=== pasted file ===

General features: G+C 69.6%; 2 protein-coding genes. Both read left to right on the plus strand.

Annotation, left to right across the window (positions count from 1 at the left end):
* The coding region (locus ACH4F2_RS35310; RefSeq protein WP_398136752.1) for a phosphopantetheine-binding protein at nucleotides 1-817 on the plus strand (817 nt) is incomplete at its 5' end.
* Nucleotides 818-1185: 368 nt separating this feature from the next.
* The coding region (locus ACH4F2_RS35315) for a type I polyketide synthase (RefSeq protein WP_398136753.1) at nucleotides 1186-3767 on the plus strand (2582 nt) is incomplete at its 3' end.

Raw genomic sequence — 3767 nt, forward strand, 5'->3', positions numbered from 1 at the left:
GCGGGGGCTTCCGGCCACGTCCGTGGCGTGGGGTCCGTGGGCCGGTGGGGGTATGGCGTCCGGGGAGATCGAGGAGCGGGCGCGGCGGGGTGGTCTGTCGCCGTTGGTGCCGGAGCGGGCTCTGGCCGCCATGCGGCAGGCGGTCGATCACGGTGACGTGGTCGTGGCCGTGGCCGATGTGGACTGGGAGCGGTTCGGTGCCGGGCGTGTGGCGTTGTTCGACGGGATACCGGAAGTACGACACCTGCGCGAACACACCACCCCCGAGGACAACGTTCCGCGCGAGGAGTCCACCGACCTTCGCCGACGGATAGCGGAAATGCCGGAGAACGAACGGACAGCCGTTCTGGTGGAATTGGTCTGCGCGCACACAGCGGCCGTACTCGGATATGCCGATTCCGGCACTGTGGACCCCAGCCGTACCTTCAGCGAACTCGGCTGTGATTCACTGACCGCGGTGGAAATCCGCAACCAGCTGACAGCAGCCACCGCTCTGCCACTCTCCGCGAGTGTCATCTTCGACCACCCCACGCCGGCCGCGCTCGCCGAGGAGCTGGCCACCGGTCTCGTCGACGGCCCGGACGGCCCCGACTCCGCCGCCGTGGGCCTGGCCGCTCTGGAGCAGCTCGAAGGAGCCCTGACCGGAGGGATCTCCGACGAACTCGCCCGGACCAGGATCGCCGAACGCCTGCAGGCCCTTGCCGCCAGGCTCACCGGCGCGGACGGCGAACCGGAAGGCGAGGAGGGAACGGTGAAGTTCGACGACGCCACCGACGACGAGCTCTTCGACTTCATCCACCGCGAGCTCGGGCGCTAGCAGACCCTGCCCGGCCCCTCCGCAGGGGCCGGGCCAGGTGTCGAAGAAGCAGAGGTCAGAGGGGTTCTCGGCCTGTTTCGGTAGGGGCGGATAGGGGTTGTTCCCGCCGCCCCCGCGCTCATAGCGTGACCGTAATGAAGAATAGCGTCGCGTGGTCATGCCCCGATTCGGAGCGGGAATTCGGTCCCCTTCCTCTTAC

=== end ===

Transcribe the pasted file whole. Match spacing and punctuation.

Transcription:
General features: G+C 69.6%; 2 protein-coding genes. Both read left to right on the plus strand.

Annotation, left to right across the window (positions count from 1 at the left end):
* The coding region (locus ACH4F2_RS35310; RefSeq protein WP_398136752.1) for a phosphopantetheine-binding protein at nucleotides 1-817 on the plus strand (817 nt) is incomplete at its 5' end.
* Nucleotides 818-1185: 368 nt separating this feature from the next.
* The coding region (locus ACH4F2_RS35315) for a type I polyketide synthase (RefSeq protein WP_398136753.1) at nucleotides 1186-3767 on the plus strand (2582 nt) is incomplete at its 3' end.

Raw genomic sequence — 3767 nt, forward strand, 5'->3', positions numbered from 1 at the left:
GCGGGGGCTTCCGGCCACGTCCGTGGCGTGGGGTCCGTGGGCCGGTGGGGGTATGGCGTCCGGGGAGATCGAGGAGCGGGCGCGGCGGGGTGGTCTGTCGCCGTTGGTGCCGGAGCGGGCTCTGGCCGCCATGCGGCAGGCGGTCGATCACGGTGACGTGGTCGTGGCCGTGGCCGATGTGGACTGGGAGCGGTTCGGTGCCGGGCGTGTGGCGTTGTTCGACGGGATACCGGAAGTACGACACCTGCGCGAACACACCACCCCCGAGGACAACGTTCCGCGCGAGGAGTCCACCGACCTTCGCCGACGGATAGCGGAAATGCCGGAGAACGAACGGACAGCCGTTCTGGTGGAATTGGTCTGCGCGCACACAGCGGCCGTACTCGGATATGCCGATTCCGGCACTGTGGACCCCAGCCGTACCTTCAGCGAACTCGGCTGTGATTCACTGACCGCGGTGGAAATCCGCAACCAGCTGACAGCAGCCACCGCTCTGCCACTCTCCGCGAGTGTCATCTTCGACCACCCCACGCCGGCCGCGCTCGCCGAGGAGCTGGCCACCGGTCTCGTCGACGGCCCGGACGGCCCCGACTCCGCCGCCGTGGGCCTGGCCGCTCTGGAGCAGCTCGAAGGAGCCCTGACCGGAGGGATCTCCGACGAACTCGCCCGGACCAGGATCGCCGAACGCCTGCAGGCCCTTGCCGCCAGGCTCACCGGCGCGGACGGCGAACCGGAAGGCGAGGAGGGAACGGTGAAGTTCGACGACGCCACCGACGACGAGCTCTTCGACTTCATCCACCGCGAGCTCGGGCGCTAGCAGACCCTGCCCGGCCCCTCCGCAGGGGCCGGGCCAGGTGTCGAAGAAGCAGAGGTCAGAGGGGTTCTCGGCCTGTTTCGGTAGGGGCGGATAGGGGTTGTTCCCGCCGCCCCCGCGCTCATAGCGTGACCGTAATGAAGAATAGCGTCGCGTGGTCATGCCCCGATTCGGAGCGGGAATTCGGTCCCCTTCCTCTTAC